Alaskan voters will narrow down the crowd of 48 candidates during the special election to replace the late Alsaka Representative Don Young.
The results of the election will not be known for weeks, however, as the majority of voting is being done through mail-in ballots.
Technically, the primary date is June 11 – the postmark deadline for the single-page ballots. The winner will fill Young’s final four months in office. The winner of the November general election will take over in January 2023.
Because of a change in election procedure adopted in 2020, primaries in the state were merged and voters will select four candidates to be on the general election ballot. The primary winners are the top four performing candidates — regardless of political party.
During a subsequent general election, voters will be asked to rank the winners of the “top-four” primaries in order of preference.
“Ballot Measure 2 supporters spent nearly $7 million and campaigned for a year and a half ahead of the election. Opponents raised less than 10% of that total and started formal opposition in fall 2020,” Anchorage Daily News reported in 2020.
The Washington Post called Alaska’s special election “2022’s most chaotic exercise in procedural democracy.”
“The volume of candidates means that one could theoretically squeak into the finals with just a sliver of the vote, and so the race has become a poll rush, a modern-day chance at a big strike, the kind of haphazard opportunity that defines Alaskan mythology,” the outlet wrote.
Among the 48 people vying for the open seat are two libertarians, six Democrats, 16 Republicans, and 24 independent candidates.
Among the Republican candidates is Governor Sarah Palin, who was endorsed by President Donald Trump in April.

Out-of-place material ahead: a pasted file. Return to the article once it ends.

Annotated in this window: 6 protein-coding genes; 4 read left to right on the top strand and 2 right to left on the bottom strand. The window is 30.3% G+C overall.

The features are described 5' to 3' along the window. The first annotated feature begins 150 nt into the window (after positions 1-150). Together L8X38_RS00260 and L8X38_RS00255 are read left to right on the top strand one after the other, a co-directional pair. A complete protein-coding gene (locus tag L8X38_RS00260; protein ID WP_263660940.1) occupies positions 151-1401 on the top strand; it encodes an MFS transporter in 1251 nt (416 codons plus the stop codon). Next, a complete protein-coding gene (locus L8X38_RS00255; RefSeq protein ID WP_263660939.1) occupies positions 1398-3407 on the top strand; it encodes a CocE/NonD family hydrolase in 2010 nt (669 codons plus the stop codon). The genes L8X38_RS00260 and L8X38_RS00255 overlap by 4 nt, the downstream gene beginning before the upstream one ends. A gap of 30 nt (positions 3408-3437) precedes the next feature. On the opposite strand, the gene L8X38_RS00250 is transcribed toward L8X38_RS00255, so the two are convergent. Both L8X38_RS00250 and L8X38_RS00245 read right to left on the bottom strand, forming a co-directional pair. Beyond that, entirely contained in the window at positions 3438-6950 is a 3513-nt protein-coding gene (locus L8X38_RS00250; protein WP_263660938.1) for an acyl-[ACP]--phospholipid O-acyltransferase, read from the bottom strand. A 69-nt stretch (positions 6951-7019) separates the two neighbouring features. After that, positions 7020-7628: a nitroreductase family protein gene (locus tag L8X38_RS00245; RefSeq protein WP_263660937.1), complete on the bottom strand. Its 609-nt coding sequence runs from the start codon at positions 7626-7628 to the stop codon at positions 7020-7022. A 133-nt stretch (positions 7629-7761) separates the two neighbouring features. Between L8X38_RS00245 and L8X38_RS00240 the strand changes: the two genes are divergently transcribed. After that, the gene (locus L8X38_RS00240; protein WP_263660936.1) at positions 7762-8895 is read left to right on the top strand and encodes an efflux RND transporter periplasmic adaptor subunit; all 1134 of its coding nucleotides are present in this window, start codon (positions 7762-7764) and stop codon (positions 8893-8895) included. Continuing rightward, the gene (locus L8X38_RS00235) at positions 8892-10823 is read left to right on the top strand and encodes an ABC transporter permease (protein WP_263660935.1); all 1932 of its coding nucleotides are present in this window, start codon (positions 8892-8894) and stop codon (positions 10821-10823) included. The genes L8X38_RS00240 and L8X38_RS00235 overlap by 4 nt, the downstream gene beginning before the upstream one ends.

“Sarah has been a champion for Alaska values, Alaska energy, Alaska jobs, and the great people of Alaska,” Trump wrote. “She was one of the most popular Governors because she stood up to the corruption in both State Government and the Fake News Media.”
Palin recently lost a defamation lawsuit filed against The New York Times, which ran an opinion piece she believes damaged her political career.
Businessman Nick Begich III entered the race prior to Young’s death. He is the grandson of Democrat Nick Begich, the U.S. Representative who went missing in Alaska in 1972. Young was first elected to Congress through the special election triggered by the elder Begich’s disappearance.
Al Goss, a physician and fisherman, is considered a likely top-four finisher. Although he campaigned for the U.S. Senate in 2020 as a Democratic nominee, he is currently seeking election as an independent.
It remains unclear who will claim the fourth spot on the ballot.
Assistant Secretary of the Interior Tara Sweeney, a Republican, has been one of the most successful fundraisers in the race and would be the first Alaska Native elected to Congress.
A former Deputy Police Commissioner of New York City and Chief Safety and Security Officer of the U.S. Virgin Islands Port Authority, Clause says on his website that he shares many of the same positions as Senator Bernie Sanders.
Claus was born Thomas Patrick O’Connor and changed his name in 2005.
Young was the longest-serving Republican in the history of the House. He died while flying home to Alaska from Washington D.C. on March 18. At the time, Young was seeking his 25th reelection to Congress.
Early voting began at the end of May. As of late April, more than 560,000 ballots had been sent to registered voters from the state’s Divison of Election.
“Republican-leaning areas in Anchorage and the Kenai Peninsula have the highest ballot return rates, while traditionally Democratic locations in Southeast Alaska and Anchorage are average or slightly below,” notes Anchorage Daily News.
The general election day for this race will be held on Aug. 16.